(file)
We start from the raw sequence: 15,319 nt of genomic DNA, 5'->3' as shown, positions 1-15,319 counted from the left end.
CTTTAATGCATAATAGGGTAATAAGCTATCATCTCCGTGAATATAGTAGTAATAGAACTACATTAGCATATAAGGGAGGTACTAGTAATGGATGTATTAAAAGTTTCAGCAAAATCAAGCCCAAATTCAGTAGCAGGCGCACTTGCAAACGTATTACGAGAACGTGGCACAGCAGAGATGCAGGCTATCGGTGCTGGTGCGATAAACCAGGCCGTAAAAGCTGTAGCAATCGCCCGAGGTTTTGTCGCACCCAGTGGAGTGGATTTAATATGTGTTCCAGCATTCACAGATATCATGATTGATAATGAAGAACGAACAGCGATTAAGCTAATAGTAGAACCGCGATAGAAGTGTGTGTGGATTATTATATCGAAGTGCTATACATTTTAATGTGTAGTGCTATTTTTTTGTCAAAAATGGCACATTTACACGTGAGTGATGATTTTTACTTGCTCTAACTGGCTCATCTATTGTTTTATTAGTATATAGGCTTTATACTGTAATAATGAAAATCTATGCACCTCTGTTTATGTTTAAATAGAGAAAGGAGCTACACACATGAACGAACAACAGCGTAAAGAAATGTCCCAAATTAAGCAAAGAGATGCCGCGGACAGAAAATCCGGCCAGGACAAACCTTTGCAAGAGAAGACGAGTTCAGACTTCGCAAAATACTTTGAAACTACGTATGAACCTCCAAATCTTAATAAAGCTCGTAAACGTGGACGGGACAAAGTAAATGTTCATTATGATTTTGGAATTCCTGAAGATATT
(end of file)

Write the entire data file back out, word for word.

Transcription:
We start from the raw sequence: 15,319 nt of genomic DNA, 5'->3' as shown, positions 1-15,319 counted from the left end.
CTTTAATGCATAATAGGGTAATAAGCTATCATCTCCGTGAATATAGTAGTAATAGAACTACATTAGCATATAAGGGAGGTACTAGTAATGGATGTATTAAAAGTTTCAGCAAAATCAAGCCCAAATTCAGTAGCAGGCGCACTTGCAAACGTATTACGAGAACGTGGCACAGCAGAGATGCAGGCTATCGGTGCTGGTGCGATAAACCAGGCCGTAAAAGCTGTAGCAATCGCCCGAGGTTTTGTCGCACCCAGTGGAGTGGATTTAATATGTGTTCCAGCATTCACAGATATCATGATTGATAATGAAGAACGAACAGCGATTAAGCTAATAGTAGAACCGCGATAGAAGTGTGTGTGGATTATTATATCGAAGTGCTATACATTTTAATGTGTAGTGCTATTTTTTTGTCAAAAATGGCACATTTACACGTGAGTGATGATTTTTACTTGCTCTAACTGGCTCATCTATTGTTTTATTAGTATATAGGCTTTATACTGTAATAATGAAAATCTATGCACCTCTGTTTATGTTTAAATAGAGAAAGGAGCTACACACATGAACGAACAACAGCGTAAAGAAATGTCCCAAATTAAGCAAAGAGATGCCGCGGACAGAAAATCCGGCCAGGACAAACCTTTGCAAGAGAAGACGAGTTCAGACTTCGCAAAATACTTTGAAACTACGTATGAACCTCCAAATCTTAATAAAGCTCGTAAACGTGGACGGGACAAAGTAAATGTTCATTATGATTTTGGAATTCCTGAAGATATT